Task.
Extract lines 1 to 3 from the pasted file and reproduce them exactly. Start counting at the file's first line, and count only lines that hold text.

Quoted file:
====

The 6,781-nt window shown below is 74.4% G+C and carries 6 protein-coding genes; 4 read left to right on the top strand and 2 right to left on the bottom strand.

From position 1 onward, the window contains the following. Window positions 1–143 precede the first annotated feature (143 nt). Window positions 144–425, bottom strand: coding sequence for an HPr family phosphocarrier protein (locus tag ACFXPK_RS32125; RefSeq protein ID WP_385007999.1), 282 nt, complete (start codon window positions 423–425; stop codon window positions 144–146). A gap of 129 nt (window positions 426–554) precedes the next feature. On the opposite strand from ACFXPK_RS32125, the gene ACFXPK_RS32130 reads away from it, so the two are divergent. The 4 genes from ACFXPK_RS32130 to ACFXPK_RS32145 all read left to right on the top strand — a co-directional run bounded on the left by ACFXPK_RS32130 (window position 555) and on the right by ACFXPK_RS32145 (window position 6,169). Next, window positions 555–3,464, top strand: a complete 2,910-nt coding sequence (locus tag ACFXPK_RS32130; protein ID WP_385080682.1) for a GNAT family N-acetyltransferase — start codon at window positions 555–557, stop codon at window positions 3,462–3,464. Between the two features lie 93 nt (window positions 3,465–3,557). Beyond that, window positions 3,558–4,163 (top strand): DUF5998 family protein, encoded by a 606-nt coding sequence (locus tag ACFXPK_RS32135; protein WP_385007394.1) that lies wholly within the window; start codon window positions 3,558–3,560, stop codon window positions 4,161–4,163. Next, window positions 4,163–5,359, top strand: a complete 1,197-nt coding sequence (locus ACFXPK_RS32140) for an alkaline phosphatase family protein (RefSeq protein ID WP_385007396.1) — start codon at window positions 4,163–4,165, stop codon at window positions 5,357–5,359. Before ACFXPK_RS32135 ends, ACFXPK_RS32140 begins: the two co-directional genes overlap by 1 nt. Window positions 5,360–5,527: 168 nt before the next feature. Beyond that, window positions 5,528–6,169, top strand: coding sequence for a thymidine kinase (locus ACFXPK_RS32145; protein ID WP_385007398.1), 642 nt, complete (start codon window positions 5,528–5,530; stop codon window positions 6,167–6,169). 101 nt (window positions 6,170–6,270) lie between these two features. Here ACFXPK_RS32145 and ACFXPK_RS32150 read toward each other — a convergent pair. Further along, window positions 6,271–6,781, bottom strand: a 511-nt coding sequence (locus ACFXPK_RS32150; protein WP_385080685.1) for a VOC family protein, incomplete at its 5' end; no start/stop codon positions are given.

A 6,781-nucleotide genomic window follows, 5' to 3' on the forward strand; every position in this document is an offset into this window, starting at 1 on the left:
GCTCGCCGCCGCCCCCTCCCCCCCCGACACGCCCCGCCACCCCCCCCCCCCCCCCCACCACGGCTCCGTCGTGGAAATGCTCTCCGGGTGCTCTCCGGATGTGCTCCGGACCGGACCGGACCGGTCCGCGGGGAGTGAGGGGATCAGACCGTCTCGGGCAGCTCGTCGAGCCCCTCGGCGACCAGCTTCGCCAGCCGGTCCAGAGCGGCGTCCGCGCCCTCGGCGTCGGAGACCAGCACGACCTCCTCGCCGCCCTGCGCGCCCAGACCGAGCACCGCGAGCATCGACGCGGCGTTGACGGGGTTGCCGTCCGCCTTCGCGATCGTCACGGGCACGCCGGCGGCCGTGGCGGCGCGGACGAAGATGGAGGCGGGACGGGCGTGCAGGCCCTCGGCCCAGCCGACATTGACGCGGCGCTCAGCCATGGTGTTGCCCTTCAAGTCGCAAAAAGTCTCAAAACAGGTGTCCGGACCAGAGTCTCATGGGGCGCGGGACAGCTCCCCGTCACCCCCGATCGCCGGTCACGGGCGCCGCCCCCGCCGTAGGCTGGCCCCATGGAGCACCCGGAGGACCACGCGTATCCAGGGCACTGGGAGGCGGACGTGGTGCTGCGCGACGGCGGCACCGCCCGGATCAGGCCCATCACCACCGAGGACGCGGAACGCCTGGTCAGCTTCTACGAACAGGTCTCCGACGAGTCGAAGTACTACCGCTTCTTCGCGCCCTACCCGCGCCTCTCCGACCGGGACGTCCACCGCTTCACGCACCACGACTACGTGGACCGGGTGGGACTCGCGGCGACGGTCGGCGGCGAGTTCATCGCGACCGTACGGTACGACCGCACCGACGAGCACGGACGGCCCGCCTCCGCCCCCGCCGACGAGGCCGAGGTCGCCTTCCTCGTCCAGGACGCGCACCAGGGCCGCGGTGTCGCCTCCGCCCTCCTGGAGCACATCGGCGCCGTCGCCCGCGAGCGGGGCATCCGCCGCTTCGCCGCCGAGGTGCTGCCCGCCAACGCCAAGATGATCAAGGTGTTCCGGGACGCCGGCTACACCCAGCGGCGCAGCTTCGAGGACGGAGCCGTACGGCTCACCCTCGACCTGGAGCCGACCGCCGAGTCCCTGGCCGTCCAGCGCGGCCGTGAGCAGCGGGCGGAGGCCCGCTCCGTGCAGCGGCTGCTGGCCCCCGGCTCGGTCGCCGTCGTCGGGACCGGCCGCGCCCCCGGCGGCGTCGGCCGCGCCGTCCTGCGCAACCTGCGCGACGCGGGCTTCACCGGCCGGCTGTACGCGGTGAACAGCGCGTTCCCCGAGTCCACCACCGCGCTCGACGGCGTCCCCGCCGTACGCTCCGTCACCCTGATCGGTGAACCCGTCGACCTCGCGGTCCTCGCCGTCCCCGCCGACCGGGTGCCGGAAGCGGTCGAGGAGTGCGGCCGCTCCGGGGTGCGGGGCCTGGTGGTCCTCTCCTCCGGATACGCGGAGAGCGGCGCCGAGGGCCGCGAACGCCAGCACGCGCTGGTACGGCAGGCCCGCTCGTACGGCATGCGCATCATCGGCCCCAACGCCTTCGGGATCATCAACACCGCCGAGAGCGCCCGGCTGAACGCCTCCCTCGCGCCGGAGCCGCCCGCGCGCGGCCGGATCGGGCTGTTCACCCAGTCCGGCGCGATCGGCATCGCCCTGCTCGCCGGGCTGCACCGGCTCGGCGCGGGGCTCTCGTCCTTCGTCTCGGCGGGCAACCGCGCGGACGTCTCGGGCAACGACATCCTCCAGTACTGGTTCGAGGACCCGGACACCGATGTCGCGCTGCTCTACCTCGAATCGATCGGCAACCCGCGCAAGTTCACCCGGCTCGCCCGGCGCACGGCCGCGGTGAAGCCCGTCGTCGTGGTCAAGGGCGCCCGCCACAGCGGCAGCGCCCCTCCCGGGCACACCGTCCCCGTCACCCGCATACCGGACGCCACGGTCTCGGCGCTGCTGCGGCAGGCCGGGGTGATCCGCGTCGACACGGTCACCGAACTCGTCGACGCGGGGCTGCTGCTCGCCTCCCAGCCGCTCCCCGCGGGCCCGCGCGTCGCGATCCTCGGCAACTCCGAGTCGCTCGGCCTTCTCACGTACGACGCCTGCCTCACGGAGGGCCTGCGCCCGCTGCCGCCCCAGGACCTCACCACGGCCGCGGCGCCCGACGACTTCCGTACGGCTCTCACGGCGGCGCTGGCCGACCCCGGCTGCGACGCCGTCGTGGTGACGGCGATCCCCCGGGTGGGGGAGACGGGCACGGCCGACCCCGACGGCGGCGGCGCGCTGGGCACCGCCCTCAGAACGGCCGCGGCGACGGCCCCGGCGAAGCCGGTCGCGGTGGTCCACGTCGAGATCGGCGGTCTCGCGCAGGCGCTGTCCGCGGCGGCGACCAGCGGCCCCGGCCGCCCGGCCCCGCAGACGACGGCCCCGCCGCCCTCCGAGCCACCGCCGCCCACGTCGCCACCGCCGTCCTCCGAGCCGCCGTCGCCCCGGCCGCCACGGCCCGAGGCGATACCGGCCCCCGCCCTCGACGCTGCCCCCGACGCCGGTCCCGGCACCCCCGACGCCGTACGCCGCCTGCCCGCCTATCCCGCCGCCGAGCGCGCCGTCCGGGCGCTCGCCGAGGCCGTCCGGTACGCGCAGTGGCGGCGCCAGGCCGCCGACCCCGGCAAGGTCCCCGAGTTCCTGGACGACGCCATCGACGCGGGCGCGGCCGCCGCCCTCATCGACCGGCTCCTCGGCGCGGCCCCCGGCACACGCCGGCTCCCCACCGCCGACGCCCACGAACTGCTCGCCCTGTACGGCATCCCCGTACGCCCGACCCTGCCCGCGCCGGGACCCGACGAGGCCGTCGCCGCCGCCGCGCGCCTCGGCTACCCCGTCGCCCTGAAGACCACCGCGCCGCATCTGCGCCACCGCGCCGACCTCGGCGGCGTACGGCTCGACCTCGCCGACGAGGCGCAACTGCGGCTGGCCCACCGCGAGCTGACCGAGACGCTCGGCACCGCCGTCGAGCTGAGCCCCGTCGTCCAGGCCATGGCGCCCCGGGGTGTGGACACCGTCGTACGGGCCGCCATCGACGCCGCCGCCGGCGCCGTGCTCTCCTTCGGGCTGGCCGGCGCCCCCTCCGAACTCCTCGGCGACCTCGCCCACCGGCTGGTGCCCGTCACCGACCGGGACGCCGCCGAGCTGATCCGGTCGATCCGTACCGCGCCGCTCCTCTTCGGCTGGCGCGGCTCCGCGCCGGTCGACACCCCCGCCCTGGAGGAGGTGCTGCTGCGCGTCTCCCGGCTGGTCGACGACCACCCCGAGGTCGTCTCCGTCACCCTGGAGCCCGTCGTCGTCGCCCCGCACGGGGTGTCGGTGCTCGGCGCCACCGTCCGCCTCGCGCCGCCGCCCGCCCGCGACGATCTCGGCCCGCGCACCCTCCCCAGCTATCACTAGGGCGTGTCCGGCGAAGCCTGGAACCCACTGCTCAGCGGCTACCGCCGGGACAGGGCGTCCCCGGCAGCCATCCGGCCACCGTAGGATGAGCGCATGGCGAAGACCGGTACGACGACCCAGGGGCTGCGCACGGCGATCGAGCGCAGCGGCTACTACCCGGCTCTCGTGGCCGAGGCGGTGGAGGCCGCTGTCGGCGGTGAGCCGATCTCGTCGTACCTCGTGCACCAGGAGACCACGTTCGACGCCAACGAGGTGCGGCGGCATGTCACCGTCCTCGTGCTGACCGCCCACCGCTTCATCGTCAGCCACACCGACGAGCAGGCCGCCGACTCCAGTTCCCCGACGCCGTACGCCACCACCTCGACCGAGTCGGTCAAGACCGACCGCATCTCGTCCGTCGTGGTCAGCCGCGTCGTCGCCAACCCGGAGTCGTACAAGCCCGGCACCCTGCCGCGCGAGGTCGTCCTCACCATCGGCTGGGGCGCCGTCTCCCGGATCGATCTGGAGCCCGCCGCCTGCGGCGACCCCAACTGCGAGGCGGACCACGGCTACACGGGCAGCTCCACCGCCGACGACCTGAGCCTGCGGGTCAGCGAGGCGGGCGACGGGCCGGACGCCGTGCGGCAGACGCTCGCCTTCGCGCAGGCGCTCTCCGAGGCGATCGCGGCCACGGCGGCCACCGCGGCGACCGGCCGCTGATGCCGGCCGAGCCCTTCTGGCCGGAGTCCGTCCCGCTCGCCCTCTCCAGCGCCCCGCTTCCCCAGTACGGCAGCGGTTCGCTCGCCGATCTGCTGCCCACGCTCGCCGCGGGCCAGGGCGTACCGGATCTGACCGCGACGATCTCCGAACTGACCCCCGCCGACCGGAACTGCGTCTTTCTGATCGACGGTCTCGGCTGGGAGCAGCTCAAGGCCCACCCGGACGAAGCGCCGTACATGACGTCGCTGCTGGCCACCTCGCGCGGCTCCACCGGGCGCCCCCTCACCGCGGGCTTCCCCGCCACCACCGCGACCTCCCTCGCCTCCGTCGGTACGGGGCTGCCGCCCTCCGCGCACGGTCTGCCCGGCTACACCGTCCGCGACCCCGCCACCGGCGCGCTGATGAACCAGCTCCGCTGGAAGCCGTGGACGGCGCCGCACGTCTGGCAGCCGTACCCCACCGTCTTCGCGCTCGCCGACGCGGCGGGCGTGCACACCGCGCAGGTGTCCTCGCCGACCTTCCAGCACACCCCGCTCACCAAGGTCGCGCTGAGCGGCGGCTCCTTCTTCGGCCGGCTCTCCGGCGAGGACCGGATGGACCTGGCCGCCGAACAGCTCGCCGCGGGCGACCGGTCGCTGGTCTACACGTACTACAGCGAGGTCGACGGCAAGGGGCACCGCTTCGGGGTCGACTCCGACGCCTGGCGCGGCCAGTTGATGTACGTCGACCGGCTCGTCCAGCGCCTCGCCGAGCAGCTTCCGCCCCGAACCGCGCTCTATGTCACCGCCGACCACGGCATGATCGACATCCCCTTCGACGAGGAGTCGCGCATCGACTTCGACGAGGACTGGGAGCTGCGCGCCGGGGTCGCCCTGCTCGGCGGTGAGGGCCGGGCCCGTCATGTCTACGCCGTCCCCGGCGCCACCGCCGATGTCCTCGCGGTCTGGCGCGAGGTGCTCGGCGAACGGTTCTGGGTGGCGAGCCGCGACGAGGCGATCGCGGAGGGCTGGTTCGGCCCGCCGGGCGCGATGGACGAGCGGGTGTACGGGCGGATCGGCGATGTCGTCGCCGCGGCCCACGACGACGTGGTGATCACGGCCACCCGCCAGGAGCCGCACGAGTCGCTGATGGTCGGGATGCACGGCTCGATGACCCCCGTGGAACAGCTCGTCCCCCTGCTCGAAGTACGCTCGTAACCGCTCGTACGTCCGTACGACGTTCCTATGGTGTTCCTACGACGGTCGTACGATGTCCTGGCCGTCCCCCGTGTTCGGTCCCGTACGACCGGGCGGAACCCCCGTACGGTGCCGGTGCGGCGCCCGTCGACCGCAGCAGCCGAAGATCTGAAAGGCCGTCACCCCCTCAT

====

The 6,781-nt window shown below is 74.4% G+C and carries 6 protein-coding genes; 4 read left to right on the top strand and 2 right to left on the bottom strand.

From position 1 onward, the window contains the following. Window positions 1–143 precede the first annotated feature (143 nt). Window positions 144–425, bottom strand: coding sequence for an HPr family phosphocarrier protein (locus tag ACFXPK_RS32125; RefSeq protein ID WP_385007999.1), 282 nt, complete (start codon window positions 423–425; stop codon window positions 144–146). A gap of 129 nt (window positions 426–554) precedes the next feature. On the opposite strand from ACFXPK_RS32125, the gene ACFXPK_RS32130 reads away from it, so the two are divergent. The 4 genes from ACFXPK_RS32130 to ACFXPK_RS32145 all read left to right on the top strand — a co-directional run bounded on the left by ACFXPK_RS32130 (window position 555) and on the right by ACFXPK_RS32145 (window position 6,169). Next, window positions 555–3,464, top strand: a complete 2,910-nt coding sequence (locus tag ACFXPK_RS32130; protein ID WP_385080682.1) for a GNAT family N-acetyltransferase — start codon at window positions 555–557, stop codon at window positions 3,462–3,464. Between the two features lie 93 nt (window positions 3,465–3,557). Beyond that, window positions 3,558–4,163 (top strand): DUF5998 family protein, encoded by a 606-nt coding sequence (locus tag ACFXPK_RS32135; protein WP_385007394.1) that lies wholly within the window; start codon window positions 3,558–3,560, stop codon window positions 4,161–4,163. Next, window positions 4,163–5,359, top strand: a complete 1,197-nt coding sequence (locus ACFXPK_RS32140) for an alkaline phosphatase family protein (RefSeq protein ID WP_385007396.1) — start codon at window positions 4,163–4,165, stop codon at window positions 5,357–5,359. Before ACFXPK_RS32135 ends, ACFXPK_RS32140 begins: the two co-directional genes overlap by 1 nt. Window positions 5,360–5,527: 168 nt before the next feature. Beyond that, window positions 5,528–6,169, top strand: coding sequence for a thymidine kinase (locus ACFXPK_RS32145; protein ID WP_385007398.1), 642 nt, complete (start codon window positions 5,528–5,530; stop codon window positions 6,167–6,169). 101 nt (window positions 6,170–6,270) lie between these two features. Here ACFXPK_RS32145 and ACFXPK_RS32150 read toward each other — a convergent pair. Further along, window positions 6,271–6,781, bottom strand: a 511-nt coding sequence (locus ACFXPK_RS32150; protein WP_385080685.1) for a VOC family protein, incomplete at its 5' end; no start/stop codon positions are given.

A 6,781-nucleotide genomic window follows, 5' to 3' on the forward strand; every position in this document is an offset into this window, starting at 1 on the left: